At 38 weeks along, I walked into my weekly prenatal yoga class feeling like I was really ready to be done with being pregnant. Barrett encouraged me by saying feeling this way was good and would help my body prepare to birth my baby. However, I was in that birth window where it could happen anytime over the next 4 weeks. It was so hard to be patient after waiting so long!
I took this time for myself to have a pedicure, get a prenatal massage and just nap as much as I could. I knew I’d be nurturing my baby soon enough, so I am grateful I took that time for self-care. In the two weeks before giving birth, I was noticing more and more contractions and my cervix was dilating, which was exciting, but still there was no way to know when it would happen! On Aug 31, there was a surprise baby shower for my friend that I was really looking forward to attending. There’s an old wives tale that spicy foods bring on labor, so the hostess insisted I try her chocolate chipotle cake. I figured it was worth a try and the cake was delicious! Nathan and I called it an early night and it was a good thing because sure enough at 5:45 am the following morning things started to really change significantly with my contractions!
I cancelled all of my plans that day and stayed home. I knew it could be a long road ahead so I ate nourishing foods and switched between passive and active activities as the day went on. Actual napping was difficult because the cramping would wake me up with every contraction, but I managed about an hour of sleep during the day. I walked around the house, did gentle yoga, breathing and stretching and made sure all of our hospital bags were packed and ready. I started to really tune in internally and tune out everything else. Surprisingly, social me had no desire to call family or friends– I simply wanted to focus on myself and the process of childbirth.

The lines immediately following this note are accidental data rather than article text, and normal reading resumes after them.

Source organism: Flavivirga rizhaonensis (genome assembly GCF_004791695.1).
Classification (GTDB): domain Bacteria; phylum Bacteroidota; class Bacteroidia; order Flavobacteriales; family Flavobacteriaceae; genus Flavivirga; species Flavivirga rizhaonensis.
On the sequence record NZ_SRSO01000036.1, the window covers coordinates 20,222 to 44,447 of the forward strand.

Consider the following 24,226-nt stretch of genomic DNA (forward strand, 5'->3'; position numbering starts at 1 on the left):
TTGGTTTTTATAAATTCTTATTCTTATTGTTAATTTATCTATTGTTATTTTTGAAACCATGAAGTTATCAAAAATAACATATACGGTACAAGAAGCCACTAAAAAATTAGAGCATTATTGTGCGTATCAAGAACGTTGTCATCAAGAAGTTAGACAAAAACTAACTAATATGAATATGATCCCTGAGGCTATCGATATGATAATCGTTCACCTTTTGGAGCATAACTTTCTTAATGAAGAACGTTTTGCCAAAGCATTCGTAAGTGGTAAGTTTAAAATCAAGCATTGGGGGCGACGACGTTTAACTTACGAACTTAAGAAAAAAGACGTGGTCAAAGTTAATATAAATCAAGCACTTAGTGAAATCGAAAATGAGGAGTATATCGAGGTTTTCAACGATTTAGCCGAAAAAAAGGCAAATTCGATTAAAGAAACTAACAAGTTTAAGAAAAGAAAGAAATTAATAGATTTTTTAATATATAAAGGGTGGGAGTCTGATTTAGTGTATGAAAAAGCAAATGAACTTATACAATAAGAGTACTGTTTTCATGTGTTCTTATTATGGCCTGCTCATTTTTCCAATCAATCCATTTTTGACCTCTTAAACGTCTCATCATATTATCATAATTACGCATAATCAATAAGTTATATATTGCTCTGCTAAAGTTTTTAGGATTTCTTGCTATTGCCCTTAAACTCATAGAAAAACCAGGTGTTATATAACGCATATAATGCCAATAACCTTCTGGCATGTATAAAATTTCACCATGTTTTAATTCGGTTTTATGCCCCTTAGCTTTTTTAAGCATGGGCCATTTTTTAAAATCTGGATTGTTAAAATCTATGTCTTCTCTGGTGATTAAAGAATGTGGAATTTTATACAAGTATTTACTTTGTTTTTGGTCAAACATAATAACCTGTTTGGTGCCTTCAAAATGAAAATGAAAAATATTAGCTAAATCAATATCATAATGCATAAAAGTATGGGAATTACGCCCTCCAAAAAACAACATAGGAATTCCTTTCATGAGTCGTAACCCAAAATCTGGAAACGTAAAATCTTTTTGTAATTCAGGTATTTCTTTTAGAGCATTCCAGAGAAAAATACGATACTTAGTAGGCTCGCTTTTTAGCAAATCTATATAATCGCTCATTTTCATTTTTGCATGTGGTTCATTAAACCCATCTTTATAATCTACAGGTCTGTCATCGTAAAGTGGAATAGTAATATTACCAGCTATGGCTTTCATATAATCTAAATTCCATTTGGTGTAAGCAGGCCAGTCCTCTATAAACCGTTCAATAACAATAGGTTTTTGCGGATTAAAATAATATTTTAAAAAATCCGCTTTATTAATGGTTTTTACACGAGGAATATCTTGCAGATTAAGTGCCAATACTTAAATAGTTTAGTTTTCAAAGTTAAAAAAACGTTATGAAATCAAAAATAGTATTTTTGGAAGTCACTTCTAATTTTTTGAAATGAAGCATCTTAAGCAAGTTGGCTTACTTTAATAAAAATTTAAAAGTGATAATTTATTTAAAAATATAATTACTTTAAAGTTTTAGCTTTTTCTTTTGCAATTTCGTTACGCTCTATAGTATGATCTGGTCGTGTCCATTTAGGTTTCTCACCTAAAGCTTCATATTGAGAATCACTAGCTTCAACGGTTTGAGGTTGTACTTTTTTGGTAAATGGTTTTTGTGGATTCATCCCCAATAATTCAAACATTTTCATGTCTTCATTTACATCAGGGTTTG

I found the yoga ball really helpful and spent a lot of time sitting on it and rocking my pelvis. I never stayed in any one position longer than 10 min. As the evening went on I called the midwives a few times for reassurances and to ask questions that arose, which was really helpful and helped me feel confident that I was on the right track. I knew when I was supposed to go to the hospital (contractions that were 5 min apart, 1 min long and lasting an 1 hour) but my contractions weren’t ever quite that consistent. They were definitely intense but fluctuated between 2 min and 7 min apart. Nearly 12 hours later, I got in the bath and poured warm water over my belly and back during contractions. The water felt great and actually slowed labor a bit, but as soon as I got out of the tub things really kicked up. Nathan was amazing at giving me lots of hip squeezes, low back massages and taking care of everything around the house so I could just focus on giving birth. I spent a lot of time on hands and knees and doing positions that allowed my lower back to relax and found sounding techniques to be really helpful in terms of diffusing the strong sensations.